Obituary: Philip Butler

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Why Philip Butler opted to teach French rather than Classics is not clear; he was an excellent candidate for either. Professor of French first at the University of Wales, Cardiff, from 1966 until 1970, he moved subsequently to Wisconsin University, Madison.

His Cardiff connection began in 1947. By 1950, in a tenured post, he had begun to make himself a specialist in 17th-century French literature. By 1955 he had completed a doctoral thesis which in modified form was published four years later as Classicisme et baroque dans l'oeuvre de Racine, and placed him, one distinguished reviewer wrote, "among the foremost critics of Racine".

The book was controversial and sometimes hard-hitting in its insistence upon the social, political and wider cultural background to the plays, and impressive in its erudition. Butler argued that both "baroque" and "classicisme" were cultural forms of taste, sensibility and thought inseparable from certain specific historical societies: Racine's tragedies were anti- aristocratic, anti-Christian, anti-baroque.

Born in London shortly before the First World War, Philip Butler was taken almost immediately by his mother to Switzerland, where they settled in the ancient city of Lausanne. He was to spend virtually the whole inter-war period there. His academic record was from the start outstanding, as he moved brilliantly through College Classique, Gymnase Classique and Baccalaureat to the University of Lausanne. An exceptional result in the licence (French, Greek, Latin, Ancient History) in 1935 opened the way for him to pursue postgraduate studies.

He chose to specialise in Greek, under the direction of the great Andre Bonnard, and spent a year in Paris at the Sorbonne and the Ecole des Hautes Etudes before submitting a preliminary thesis on "Religious Experience in the Iliad" which earned him the title of Laureat de l'Universite de Lausanne.

Butler was still working on his main doctoral thesis while supporting himself with teaching jobs when the Second World War came. Returning to Britain, called up in 1940, posted as an NCO to the Intelligence Corps, he was caught up in a variety of activities which took him to the Middle East and eventually, during the Italian campaign, saw him parachuted behind the German lines to work with the partisans.

When the war ended, he had a crucial choice to make. He opted to stay in Britain rather than pursue his career in Lausanne but, unfamiliar with the British education system, with a certain diffidence.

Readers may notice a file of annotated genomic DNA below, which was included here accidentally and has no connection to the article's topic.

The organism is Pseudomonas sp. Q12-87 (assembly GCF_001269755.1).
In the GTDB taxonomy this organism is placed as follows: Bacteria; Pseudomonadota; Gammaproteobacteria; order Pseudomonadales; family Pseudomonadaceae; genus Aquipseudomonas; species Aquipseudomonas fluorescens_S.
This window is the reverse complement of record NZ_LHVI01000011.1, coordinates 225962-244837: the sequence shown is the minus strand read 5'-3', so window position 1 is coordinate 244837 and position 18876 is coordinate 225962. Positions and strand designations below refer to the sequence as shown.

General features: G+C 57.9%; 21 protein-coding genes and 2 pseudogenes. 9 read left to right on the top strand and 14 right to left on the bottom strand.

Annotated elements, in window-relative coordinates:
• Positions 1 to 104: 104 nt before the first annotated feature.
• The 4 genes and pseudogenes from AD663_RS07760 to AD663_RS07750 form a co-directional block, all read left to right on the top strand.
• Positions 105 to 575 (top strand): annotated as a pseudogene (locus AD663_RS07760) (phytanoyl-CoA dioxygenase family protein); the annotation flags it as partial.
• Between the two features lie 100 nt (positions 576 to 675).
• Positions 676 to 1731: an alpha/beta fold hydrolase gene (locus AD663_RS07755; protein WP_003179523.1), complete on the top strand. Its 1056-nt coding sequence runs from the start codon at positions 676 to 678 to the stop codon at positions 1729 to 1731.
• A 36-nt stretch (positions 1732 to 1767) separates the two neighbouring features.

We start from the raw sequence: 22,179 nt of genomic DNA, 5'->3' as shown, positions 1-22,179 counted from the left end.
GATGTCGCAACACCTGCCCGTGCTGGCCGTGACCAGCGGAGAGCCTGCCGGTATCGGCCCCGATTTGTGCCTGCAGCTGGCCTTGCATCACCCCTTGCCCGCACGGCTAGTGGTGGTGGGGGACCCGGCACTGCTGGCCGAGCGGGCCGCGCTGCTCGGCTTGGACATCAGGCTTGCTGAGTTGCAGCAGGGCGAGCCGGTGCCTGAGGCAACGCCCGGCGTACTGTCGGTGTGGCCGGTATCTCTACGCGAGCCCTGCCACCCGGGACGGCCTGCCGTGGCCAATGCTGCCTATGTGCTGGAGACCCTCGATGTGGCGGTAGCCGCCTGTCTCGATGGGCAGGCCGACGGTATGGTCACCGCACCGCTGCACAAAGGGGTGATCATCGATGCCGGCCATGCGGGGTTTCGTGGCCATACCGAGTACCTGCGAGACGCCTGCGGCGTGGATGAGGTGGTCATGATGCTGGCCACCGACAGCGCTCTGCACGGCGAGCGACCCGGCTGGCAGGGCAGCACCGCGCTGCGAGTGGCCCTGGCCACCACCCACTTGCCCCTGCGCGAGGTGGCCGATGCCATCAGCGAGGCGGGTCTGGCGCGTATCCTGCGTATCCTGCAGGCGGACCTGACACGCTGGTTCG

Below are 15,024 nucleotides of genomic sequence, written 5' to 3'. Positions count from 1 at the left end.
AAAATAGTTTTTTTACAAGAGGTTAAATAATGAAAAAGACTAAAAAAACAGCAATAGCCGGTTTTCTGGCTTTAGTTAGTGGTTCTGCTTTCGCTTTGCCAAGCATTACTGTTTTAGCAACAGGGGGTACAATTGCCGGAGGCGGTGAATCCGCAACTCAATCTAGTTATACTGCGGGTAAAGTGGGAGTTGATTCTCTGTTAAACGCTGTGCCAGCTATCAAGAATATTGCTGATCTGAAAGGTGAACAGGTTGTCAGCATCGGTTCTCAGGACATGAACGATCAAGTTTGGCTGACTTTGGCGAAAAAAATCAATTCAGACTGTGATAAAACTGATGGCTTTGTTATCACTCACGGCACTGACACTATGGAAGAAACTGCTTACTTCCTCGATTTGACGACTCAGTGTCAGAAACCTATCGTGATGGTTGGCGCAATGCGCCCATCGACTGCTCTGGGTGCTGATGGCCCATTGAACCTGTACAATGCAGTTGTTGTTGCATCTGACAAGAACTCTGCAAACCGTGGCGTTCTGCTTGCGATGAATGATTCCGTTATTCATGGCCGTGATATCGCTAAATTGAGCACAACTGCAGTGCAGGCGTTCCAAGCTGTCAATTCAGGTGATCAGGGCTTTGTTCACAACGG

At Cardiff he won great respect among the students for his dedication and scholarship. They valued his formal lectures, but were particularly appreciative of the fortnightly evening seminars which he and his wife, Elena, held at their home, Philip listening to their free-ranging discussion, Elena warmly dispensing hospitality.

When the Chair in French fell vacant in 1966, Butler was obviously a strong candidate for the post. He also had the support of Eugene Vinaver, the eminent figure in French studies who had given his thesis and the resulting book enthusiastic approval.

Butler took the post, but not as an innovator; he sought rather to defend and develop the traditional honours degree, to produce specialists thoroughly versed in French culture from its beginnings. British students he considered lacking in commitment, needing to be urged on to greater effort. He was a demanding teacher but never discourteous or lacking in compassion.

In those days "the Chair" meant Headship of the department, membership of Senate and possible involvement in a host of other committees. Butler found many aspects of the job irksome, and did his best to avoid them as unhelpful to scholarship. It may well be that the frustration thus engendered weighed heavily in his decision after only four years in post to accept the chance to succeed Vinaver as Visiting Professor at Wisconsin University and then to accept a permanent appointment there, from which he retired in 1981.

The Madison campus with its 40,000 students had a friendly atmosphere, where he and his wife were made welcome and for the first few years at least Butler's work was almost exclusively with postgraduate students, whose energy and enthusiasm he found stimulating. Later, when the US economy dipped a little, he was unpleasantly surprised to have to teach some beginners' classes.

When Philip Butler retired, he and Elena moved to Siena and when she died in 1984 he returned to London, to live within the proverbial stone's throw from the place of his birth. Significantly, during this last part of his life his thoughts turned again to Greek and he took up and revised the 1937 thesis on the Iliad which was finely published in a limited edition by the Hillside Press in 1987.

Philip Frank Butler, French scholar: born London 1 May 1913; Professor of French, University of Wales, Cardiff 1966-73; Professor of French, Wisconsin University, Madison 1972-81; married Elena D'Ancona (died 1984); died London 20 June 1997.